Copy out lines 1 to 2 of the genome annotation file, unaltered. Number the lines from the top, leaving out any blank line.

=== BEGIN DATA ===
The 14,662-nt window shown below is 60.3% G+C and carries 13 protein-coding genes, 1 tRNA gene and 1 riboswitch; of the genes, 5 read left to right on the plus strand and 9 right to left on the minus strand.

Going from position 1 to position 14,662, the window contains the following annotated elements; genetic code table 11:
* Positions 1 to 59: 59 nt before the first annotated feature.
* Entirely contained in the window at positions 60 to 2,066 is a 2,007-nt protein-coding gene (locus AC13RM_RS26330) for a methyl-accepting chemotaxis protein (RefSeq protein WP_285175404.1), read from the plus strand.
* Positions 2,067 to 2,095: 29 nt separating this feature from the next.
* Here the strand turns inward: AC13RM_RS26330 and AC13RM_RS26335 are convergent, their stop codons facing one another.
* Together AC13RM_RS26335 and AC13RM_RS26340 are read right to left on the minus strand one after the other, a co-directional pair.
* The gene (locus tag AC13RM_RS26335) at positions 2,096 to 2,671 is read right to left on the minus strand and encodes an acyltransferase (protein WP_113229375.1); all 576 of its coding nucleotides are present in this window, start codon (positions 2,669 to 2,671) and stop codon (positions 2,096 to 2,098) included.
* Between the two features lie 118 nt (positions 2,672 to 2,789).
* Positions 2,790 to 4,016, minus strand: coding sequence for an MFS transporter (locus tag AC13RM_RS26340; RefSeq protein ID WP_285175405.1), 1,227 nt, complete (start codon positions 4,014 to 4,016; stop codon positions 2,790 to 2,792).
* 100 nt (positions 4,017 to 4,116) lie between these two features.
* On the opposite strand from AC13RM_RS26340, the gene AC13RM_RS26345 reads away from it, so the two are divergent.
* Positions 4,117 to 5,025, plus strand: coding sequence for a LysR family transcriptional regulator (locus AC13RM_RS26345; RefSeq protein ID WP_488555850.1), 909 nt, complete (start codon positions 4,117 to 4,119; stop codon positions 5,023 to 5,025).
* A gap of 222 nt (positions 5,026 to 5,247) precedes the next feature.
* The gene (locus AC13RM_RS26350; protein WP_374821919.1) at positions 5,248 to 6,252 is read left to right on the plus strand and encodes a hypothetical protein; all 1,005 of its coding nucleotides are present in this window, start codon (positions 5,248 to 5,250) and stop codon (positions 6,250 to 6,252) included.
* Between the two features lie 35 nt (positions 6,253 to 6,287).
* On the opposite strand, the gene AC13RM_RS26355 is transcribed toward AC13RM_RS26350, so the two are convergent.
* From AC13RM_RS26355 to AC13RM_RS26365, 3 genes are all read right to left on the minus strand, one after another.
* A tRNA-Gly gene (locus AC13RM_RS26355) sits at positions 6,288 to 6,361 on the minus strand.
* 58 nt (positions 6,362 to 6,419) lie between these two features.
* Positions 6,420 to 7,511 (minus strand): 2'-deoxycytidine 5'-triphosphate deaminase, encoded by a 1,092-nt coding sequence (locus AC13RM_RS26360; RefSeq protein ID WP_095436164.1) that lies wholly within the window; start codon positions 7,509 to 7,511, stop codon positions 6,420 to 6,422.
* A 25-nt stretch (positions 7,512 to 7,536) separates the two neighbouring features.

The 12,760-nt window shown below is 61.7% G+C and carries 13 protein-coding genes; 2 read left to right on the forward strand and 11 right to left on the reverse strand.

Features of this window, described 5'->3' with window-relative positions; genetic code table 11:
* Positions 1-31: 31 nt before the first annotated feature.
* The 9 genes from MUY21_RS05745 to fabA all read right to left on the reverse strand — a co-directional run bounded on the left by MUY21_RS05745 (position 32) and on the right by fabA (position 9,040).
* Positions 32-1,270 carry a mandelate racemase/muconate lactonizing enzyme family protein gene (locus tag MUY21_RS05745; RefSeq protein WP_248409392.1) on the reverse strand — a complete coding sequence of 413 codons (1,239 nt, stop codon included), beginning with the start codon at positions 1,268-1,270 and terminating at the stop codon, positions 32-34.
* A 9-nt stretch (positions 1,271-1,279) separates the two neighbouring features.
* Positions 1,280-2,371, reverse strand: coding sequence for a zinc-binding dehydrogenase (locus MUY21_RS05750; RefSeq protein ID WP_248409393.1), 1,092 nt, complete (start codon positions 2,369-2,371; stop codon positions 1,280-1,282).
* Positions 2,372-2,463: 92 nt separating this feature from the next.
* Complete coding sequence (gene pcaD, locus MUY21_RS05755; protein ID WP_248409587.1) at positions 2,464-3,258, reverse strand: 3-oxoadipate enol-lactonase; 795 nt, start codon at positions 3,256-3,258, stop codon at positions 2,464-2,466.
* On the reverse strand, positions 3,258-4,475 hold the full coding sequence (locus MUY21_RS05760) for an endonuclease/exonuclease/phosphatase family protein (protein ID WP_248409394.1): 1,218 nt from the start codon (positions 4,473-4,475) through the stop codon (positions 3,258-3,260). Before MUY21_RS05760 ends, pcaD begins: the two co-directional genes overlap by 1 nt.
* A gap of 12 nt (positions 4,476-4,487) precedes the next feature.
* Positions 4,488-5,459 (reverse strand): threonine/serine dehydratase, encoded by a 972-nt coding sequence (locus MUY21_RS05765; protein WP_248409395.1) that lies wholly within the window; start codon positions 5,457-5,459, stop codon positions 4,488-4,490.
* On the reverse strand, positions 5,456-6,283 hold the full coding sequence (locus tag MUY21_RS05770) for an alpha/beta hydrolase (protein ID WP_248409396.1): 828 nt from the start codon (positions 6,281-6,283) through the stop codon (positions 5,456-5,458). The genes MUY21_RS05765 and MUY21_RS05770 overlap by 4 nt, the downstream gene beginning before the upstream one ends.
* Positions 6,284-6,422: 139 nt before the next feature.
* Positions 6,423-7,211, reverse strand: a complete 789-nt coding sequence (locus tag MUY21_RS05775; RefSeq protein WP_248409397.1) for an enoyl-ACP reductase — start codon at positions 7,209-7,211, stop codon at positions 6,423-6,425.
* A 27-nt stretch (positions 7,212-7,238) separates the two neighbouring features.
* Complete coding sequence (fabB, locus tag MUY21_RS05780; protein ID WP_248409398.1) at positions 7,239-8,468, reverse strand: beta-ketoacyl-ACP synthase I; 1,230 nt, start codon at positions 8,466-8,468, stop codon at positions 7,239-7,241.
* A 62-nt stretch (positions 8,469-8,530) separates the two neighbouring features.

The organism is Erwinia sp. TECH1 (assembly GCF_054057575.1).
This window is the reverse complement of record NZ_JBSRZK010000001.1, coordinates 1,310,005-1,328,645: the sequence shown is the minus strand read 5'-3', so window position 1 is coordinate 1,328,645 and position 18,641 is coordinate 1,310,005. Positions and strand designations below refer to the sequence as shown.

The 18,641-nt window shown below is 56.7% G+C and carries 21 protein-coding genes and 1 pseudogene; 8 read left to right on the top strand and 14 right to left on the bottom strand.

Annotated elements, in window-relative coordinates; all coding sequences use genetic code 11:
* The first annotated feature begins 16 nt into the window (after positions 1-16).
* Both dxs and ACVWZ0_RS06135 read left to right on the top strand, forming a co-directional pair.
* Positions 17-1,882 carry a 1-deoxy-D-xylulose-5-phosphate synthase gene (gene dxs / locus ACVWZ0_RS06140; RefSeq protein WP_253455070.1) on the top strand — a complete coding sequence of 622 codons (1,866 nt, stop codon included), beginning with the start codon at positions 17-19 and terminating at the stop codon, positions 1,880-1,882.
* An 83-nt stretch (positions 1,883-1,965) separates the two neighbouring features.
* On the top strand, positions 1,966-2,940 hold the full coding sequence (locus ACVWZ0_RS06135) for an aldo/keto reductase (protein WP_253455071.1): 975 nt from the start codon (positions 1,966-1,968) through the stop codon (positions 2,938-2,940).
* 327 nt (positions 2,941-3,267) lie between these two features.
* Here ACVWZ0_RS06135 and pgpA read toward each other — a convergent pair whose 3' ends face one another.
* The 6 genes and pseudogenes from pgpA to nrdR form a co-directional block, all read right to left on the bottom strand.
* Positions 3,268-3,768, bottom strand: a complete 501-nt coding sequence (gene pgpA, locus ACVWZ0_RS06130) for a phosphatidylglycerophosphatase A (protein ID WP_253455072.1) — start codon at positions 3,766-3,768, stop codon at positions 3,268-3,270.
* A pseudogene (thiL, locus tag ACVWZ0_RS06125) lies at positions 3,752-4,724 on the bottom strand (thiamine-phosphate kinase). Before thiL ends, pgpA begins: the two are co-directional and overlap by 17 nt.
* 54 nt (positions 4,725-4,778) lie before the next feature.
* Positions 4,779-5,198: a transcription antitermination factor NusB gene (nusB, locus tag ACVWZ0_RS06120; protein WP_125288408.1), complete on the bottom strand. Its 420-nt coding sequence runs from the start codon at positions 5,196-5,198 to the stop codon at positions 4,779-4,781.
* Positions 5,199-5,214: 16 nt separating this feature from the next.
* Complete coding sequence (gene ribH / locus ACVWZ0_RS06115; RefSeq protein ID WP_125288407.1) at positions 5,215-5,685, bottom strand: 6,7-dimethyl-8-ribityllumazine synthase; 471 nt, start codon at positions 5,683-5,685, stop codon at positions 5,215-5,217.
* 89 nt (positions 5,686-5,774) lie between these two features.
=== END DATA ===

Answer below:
The 14,662-nt window shown below is 60.3% G+C and carries 13 protein-coding genes, 1 tRNA gene and 1 riboswitch; of the genes, 5 read left to right on the plus strand and 9 right to left on the minus strand.

Going from position 1 to position 14,662, the window contains the following annotated elements; genetic code table 11: